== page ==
Malware: how to prevent malicious attacks on your organisation

What is malware?

‘Malware’, short for ‘malicious software’, is used by criminals to disrupt computer operations and access confidential information.

Malware can be installed into your computer or your mobile device through clicking a link in an email or text message, opening an attachment to an email, or by downloading software from a malicious source.

Many people assume that their IT Department’s systems will protect them from malware, but it’s very important that everyone in an organisation is aware of the risks.

Types of malware


Trojan programs are a type of malware that enter your computer or mobile device on the back of other software. They act as back doors to the computer, mobile phone or tablet, granting a fraudster remote access.

Once inside your device, a trojan can give a stranger access to your personal details by taking screenshots or capturing keystrokes.

When logging into online banking websites or banking apps, an unexpected screen might appear, delaying you or asking you to repeatedly input data. While you are delayed by these, a fraudster could be setting up another payment elsewhere, waiting for you to unwittingly authorise it by inputting your PIN and/or other security details.

Trojans remain passive when not in use, making them hard to detect. Firewalls and anti-virus software help to defend against trojans, but can’t guarantee your protection.

You should always be cautious of ‘pop-ups’ on your screen requesting that you put your card into the reader, input your PIN or other security information, or allow a download.


Ransomware enables a fraudster to gain control of your system in order to encrypt your files, demanding a fee to unlock them. Without the decryption code, it is very unlikely that you will be able to access your files again.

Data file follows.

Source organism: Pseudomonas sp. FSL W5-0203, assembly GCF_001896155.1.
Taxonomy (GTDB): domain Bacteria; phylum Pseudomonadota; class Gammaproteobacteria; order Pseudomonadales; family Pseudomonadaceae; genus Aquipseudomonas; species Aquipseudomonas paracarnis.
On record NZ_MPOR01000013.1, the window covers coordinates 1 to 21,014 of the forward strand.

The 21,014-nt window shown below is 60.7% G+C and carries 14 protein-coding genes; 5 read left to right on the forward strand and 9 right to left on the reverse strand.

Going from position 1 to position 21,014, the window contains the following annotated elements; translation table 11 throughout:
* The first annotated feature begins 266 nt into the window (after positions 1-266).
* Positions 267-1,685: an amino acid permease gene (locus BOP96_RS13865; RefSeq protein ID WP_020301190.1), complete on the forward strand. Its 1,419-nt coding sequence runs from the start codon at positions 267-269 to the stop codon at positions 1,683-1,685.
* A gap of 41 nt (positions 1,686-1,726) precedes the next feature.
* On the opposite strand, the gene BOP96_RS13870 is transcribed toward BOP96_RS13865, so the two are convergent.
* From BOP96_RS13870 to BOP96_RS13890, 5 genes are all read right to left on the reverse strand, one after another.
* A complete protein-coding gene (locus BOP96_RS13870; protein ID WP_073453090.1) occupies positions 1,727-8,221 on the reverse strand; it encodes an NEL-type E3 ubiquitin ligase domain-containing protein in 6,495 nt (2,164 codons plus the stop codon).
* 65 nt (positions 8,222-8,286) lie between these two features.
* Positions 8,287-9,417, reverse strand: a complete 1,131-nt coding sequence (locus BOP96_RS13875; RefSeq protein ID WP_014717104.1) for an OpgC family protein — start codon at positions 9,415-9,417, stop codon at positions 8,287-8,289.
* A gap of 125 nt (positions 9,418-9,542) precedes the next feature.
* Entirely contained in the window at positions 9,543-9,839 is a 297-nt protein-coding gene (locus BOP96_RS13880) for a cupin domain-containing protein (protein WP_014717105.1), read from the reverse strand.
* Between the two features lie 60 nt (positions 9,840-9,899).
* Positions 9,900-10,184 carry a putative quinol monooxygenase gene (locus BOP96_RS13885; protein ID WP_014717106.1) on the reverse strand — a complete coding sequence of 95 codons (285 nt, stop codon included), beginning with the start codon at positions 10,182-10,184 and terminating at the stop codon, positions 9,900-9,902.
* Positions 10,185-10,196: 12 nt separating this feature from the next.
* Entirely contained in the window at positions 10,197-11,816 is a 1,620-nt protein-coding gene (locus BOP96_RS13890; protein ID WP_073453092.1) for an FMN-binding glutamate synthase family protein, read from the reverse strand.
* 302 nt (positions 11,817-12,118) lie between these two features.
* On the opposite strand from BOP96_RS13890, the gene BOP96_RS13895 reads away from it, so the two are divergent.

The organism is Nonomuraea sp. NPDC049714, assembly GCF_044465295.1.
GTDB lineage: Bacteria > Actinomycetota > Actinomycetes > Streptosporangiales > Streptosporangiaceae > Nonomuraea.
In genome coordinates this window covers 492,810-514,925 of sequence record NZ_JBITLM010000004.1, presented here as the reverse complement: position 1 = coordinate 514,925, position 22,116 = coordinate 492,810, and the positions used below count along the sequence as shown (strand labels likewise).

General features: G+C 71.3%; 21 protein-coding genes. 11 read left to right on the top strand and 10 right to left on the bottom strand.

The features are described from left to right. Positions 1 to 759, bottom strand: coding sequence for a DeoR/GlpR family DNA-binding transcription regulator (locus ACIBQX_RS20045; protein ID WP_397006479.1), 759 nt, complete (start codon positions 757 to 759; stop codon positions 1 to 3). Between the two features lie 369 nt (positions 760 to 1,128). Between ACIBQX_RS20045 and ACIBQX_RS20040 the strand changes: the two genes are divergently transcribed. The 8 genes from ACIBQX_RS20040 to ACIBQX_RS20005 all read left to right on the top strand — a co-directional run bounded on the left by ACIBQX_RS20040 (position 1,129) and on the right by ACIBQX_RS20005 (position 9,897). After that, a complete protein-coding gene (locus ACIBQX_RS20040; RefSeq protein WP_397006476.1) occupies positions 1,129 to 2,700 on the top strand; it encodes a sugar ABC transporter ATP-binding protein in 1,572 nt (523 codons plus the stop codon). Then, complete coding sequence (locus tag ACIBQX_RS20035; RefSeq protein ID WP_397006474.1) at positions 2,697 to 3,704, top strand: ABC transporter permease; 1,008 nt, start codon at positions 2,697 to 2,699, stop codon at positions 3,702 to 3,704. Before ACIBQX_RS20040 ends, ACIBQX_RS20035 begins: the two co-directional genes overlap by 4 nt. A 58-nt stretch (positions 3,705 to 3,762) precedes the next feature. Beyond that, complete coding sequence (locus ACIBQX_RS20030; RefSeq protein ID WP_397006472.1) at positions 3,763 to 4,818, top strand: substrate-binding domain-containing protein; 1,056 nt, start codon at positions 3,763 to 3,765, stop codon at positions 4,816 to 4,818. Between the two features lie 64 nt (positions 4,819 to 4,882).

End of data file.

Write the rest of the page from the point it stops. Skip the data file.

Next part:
Though in many cases the criminals will restore files when the ransom is paid, there is no guarantee this will be the case. Hackers have been known to share stolen private customer information free of charge on the web in order to punish a company for not paying their proposed ransom.

Online and mobile banking – dos and don’ts

Attackers will often try to target you when making payments or accessing online banking services via your PC or mobile device.

Take a look at some of our tips to help protect your online transactions:


  • Select dual approval for making transactions, using two separate machines for setting up this authorisation wherever possible
  • Abandon your banking session and tell Barclays at once if you notice anything unusual on your online or mobile banking screens
  • Be wary about pop-ups for PINsentry resets when logging into online or mobile banking (your PINsentry will never need updating or resetting).


  • Enter any personal or security information on a site accessed through a link in an email or text message
  • Leave a smart card in the reader connected to your computer
  • Remake payments to alternative account details if asked to do so
  • Enter your PIN in order to allow a download
  • Re-enter your PIN at login or while making a payment.

How do I protect my business against malware? A checklist:

  • Keep your firewalls and security software updated, setting updates to auto where possible.
  • Install the latest updates for your internet browser and operating system. Update mobile devices to the latest operating system to ensure the most current security settings are maintained, and consider using antivirus protection.
  • Only download files and software from trustworthy sources. Ensure there is a positive review history for any apps you intend to download, and avoid downloading outside Google Store or The App Store.
  • Review the permissions required by apps before downloading.
  • Be cautious of emails or texts which ask you to follow a website link or open an attachment. Emails and texts containing malware tend to have some urgency to them, pressuring the receiver into clicking a link in order to avoid adverse consequences.
  • Run regular security scans on your devices. It’s important to check that this is functioning as expected, and the data can be accessed when required. Ensure you keep your important files backed up, stored off your network.
  • If your computer or mobile device does get infected, disconnect from the network straight away and seek professional assistance. The NCSC^ (National Cyber Security Centre) provides step-by-step guides with advice on how to remove malware
  • Keep employees educated on how to identify phishing emails and texts, and ensure they are aware of the initial steps to take in the event of a ransomware attack, and where to go to report fraud and scams.

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